TetranychusOkra1.41:1
urticae
TetranychusStrawberry1.07:1
urticae
TetranychusTomato1.76:1
urticae
PanonychusOrange1.63:1
citri

According to the test results in table 14, the Abamectin EW formulation containing 80 g/l tocopheryl acetate, all-rac alpha, Ph. Eur. 5th Ed., was more active against pests than the Abamectin EW formulation without tocopheryl acetate.

Example 15

The Abamectin 18 g/l EW formulation containing 80 g/l tocopheryl acetate, all-rac alpha, Ph. Eur. 5th Ed., described in example 14, was compared with traditional Abamectin 18 g/l EC formulation in field trials.

The results of the trials are given in table 15. The relative potencies of the two formulations tested are tabulated.

TABLE 15
Relative potency of Abamectin 18 g/l EW containing 80 g/l tocopheryl
acetate, all-rac alpha and Abamectin 18 g/l EC without tocopheryl acetate
Relative Potency
PestCropAba EW with tocopheryl aceate vs. Aba EC
Psylla pyriPear I1.23:1
Psylla pyriPear II1.09:1
PlutellaBrocoli1.79:1
xylostella
TetranychusOkra1.12:1
urticae
TetranychusTomato I1.10:1
urticae
TetranychusTomato II1.13:1
urticae
TetranychusStrawberry3.16:1
urticae
PanonychusOrange3.10:1
citri
PanonychusLemon 2.1:1
citri
BrevipalpusVine I1.04:1
chilensis
BrevipalpusVine II1.12:1
chilensis

According to the test results in table 15, the Abamectin 18 g/l EW formulation containing 80 g/l tocopheryl acetate, all-rac alpha, Ph. Eur. 5th Ed., was more potent, i.e. more active, against pests than the Abamectin EC formulation without tocopheryl acetate.

Example 16

In a field trial the activity of an Emamectin benzoate 17 g/l EC formulation was compared with the activity of Emamectin benzoate 17 g/l EC formulations containing either 68 g/l or 136 g/l tocopheryl acetate, all-rac alpha, Ph. Eur. 5th Ed. The results of the trial are shown in table 16. The relative potency of the formulations tested is tabulated.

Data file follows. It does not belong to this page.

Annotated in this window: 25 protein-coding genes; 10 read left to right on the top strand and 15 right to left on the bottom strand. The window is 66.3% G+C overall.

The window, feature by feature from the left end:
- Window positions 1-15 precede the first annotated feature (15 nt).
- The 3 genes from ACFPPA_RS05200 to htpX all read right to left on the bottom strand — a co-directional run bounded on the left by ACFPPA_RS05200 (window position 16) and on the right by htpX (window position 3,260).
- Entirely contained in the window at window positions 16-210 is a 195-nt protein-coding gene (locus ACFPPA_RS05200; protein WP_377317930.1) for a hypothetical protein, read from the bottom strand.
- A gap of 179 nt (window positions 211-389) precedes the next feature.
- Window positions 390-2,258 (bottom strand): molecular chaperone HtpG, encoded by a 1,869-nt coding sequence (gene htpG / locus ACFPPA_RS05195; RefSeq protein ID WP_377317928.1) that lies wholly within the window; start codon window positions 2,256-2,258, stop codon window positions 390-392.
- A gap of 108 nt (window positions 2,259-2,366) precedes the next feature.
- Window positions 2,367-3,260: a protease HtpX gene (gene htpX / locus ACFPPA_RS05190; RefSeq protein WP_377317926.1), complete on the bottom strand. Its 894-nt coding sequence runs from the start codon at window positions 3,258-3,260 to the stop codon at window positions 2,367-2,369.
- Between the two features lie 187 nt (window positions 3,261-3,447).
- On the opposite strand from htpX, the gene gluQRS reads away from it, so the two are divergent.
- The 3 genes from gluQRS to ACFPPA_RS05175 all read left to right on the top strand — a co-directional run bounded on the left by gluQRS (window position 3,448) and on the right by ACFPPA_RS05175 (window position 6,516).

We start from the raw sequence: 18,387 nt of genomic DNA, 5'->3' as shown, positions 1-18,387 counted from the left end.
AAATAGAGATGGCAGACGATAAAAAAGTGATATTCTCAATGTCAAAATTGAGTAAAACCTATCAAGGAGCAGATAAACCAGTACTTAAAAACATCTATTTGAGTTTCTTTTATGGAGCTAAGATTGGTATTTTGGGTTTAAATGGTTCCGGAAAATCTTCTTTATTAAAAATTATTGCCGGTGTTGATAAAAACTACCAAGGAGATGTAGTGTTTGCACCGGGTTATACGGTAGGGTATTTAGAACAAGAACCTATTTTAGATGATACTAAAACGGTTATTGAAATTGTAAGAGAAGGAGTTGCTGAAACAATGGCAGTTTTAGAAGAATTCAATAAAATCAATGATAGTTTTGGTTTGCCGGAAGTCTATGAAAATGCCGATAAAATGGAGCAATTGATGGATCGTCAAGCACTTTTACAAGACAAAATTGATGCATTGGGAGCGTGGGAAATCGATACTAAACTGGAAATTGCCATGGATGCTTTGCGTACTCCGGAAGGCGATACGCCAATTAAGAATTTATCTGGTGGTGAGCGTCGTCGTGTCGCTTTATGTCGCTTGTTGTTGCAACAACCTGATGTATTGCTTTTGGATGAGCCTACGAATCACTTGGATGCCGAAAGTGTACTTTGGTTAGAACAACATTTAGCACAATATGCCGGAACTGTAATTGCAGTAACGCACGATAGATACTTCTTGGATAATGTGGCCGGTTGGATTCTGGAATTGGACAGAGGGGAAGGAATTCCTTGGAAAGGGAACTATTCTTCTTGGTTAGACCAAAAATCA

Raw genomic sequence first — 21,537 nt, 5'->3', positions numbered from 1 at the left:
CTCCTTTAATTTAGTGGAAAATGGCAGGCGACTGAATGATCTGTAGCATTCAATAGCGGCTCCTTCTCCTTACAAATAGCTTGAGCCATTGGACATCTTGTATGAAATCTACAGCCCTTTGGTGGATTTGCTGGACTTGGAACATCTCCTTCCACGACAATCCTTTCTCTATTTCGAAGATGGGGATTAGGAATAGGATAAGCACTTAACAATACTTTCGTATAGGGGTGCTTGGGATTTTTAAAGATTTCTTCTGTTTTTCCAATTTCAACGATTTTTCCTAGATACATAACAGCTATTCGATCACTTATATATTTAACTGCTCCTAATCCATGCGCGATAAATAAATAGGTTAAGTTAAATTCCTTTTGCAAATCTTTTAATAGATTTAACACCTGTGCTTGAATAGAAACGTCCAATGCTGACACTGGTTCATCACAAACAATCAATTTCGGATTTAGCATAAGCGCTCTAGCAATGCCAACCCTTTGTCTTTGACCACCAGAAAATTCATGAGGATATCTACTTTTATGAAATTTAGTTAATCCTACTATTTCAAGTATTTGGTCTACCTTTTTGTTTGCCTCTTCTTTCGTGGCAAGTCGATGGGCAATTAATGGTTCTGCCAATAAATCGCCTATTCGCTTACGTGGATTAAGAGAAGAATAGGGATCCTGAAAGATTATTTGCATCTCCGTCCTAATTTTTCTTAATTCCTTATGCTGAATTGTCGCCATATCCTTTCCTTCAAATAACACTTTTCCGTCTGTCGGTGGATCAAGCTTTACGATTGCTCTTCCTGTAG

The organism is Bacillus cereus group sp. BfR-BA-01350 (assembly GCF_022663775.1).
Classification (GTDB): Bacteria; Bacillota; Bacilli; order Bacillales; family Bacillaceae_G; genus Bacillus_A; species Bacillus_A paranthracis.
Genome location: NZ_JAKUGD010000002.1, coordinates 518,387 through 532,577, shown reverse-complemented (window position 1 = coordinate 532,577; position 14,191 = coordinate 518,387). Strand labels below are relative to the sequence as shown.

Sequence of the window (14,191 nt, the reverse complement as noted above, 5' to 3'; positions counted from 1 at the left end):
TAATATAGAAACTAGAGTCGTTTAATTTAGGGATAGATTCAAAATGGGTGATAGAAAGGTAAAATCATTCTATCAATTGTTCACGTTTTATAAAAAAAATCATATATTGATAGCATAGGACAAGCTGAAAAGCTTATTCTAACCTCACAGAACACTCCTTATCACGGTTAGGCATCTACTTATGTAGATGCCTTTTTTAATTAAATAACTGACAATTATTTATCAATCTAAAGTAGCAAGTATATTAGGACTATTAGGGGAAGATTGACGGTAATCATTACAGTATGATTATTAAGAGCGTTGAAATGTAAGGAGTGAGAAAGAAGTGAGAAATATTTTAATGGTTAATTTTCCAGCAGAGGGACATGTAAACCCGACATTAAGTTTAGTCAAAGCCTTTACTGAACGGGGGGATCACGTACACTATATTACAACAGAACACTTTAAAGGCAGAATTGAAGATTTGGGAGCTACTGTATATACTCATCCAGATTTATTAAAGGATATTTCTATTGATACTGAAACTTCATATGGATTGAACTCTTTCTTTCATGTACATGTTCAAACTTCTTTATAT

TABLE 16
Relative potency of Emamectin benzoate (Ema) 17 g/l EC
without tocopheryl aceate, with 68 g/l tocopheryl acetate
and with 136 g/l tocopheryl acetate, respectively.
PestCropRelative Potency
Plutella xylostellaBrocoliEma EC containing 68 g/l tocopheryl
acetate vs Ema EC
3.0:1
Plutella xylostellaBrocoliEma EC containing 136 g/l tocopheryl
acetate vs Ema EC
3.8:1

According to the test results in table 16, the Emamectin benzoate 17 g/l EC formulations containing tocopheryl acetate, all-rac alpha, Ph. Eur. 5th Ed., were more potent, i.e. more active, against the pest than the Emamectin benzoate EC formulation without tocopheryl acetate was. It appears that the more tocopheryl acetate present in the formulation the more potent the formulation.

Example 17

Dilutions of a 10 g/l Milbemectin EC formulation as well as dilutions of a mixture of 10 g/l Milbemectin EC and tocopheryl aceate, all-rac alpha, Ph. Eur. 5th Ed. (mixture ratio Milbemectin:tocopheryl acetate 1:3, based on weight) were sprayed on bean plants (Vicia fabia) in a spray cabinet and mites (Tetranychus urticae) were transferred to the plants after the leaf surfaces were dry. The degree of leaf damage was recorded 7 days after the mites were placed on the plants, and ED50 values (g Milbemectin and tocopheryl acetate/ha) were calculated for the Milbemectin formulations tested, table 17. The ED50 values are based on % leaf damage.

TABLE 17